Property rights bill dies in ND House | TSLN.com

Property rights bill dies in ND House

After a session-long discussion and passage through both the House and Senate initially, a bill to provide some fundamental property protections to North Dakotans passed the Senate yesterday but died in a 44-48 vote in the North Dakota House of Representatives today, April 26, 2019.

Current law allows anyone to access private land in North Dakota unless the land is strategically posted with “no trespassing” signs or “no hunting” signs. Although all North Dakota ag groups, and many individuals worked on various options to amend the law to allow for improved property rights, ultimately the “sportsmen” lobby prevailed.

Two different versions of the bill originally passed through the Senate and House, and were then discussed in conference committee. While one of the original versions would have required all people, including hunters to gain permission before entering private property, the version that was agreed upon by the conference committee required that the public (except hunters) obtain permission before entering private property, but held fast to the status quo that allows hunters to enter and hunt on private property that is not posted with “no hunting” signs.

Many property owners and organizations including the North Dakota Stockmen’s Association, although disappointed that the bill was “watered down,” still urged passage of the bill, as a step in the right direction. NDSA Executive Vice President Julie Ellingson said it was the most success property owners had ever achieved in their effort to amend the law to allow for an expectation of privacy.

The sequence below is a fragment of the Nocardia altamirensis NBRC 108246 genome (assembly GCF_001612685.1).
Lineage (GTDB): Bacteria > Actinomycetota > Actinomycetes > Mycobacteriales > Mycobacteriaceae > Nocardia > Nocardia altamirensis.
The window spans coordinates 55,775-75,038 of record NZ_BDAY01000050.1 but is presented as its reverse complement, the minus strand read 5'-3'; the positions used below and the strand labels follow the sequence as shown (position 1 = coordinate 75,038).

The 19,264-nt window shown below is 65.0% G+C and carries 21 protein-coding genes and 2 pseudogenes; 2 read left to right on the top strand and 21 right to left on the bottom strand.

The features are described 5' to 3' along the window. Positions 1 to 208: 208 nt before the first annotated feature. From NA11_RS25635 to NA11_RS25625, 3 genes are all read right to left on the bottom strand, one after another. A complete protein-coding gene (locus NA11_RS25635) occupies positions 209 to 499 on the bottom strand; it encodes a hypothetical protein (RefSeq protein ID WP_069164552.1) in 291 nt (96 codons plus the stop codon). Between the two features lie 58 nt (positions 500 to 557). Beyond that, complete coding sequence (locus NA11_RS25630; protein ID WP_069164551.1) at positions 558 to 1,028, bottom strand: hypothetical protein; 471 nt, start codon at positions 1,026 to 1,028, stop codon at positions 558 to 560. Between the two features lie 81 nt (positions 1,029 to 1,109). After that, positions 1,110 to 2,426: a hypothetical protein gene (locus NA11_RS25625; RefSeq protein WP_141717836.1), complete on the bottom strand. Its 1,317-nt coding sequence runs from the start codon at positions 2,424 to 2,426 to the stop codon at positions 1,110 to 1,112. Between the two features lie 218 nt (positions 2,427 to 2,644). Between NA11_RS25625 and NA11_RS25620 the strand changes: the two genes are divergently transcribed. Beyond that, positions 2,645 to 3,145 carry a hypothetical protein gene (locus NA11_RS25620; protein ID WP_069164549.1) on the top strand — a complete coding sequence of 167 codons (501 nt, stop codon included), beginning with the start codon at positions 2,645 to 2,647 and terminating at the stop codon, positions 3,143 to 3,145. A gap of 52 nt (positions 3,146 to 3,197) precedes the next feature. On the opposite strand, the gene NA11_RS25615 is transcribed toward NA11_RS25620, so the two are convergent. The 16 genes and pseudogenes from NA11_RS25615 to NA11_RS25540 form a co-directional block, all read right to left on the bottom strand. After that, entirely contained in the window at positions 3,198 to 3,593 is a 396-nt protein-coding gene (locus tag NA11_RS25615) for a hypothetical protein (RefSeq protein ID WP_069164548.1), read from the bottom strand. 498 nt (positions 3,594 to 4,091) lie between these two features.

Many sportsmen groups lobbied hard for the defeat of the bill, saying that without the current allowance of access on unposted land, the number of active hunters would decline.

Rancher and District 26 Representative Kathy Scroch said last week the issue was at a boiling point. “The issue has been a hot one during this session,” she said. Scroch worries that landowners across the state are at a “flashpoint.” She fears that without some fundamental property protections, landowners will “lock the land up so tight, it will be a slamming of the door.

“We’ve been kicking the can down the road. I’m told landowners are going to take that can, fill it with cement and stick a big ‘no trespassing,’ ‘no hunting’ sign right in the middle of it.”

To see the final House vote, go to https://www.legis.nd.gov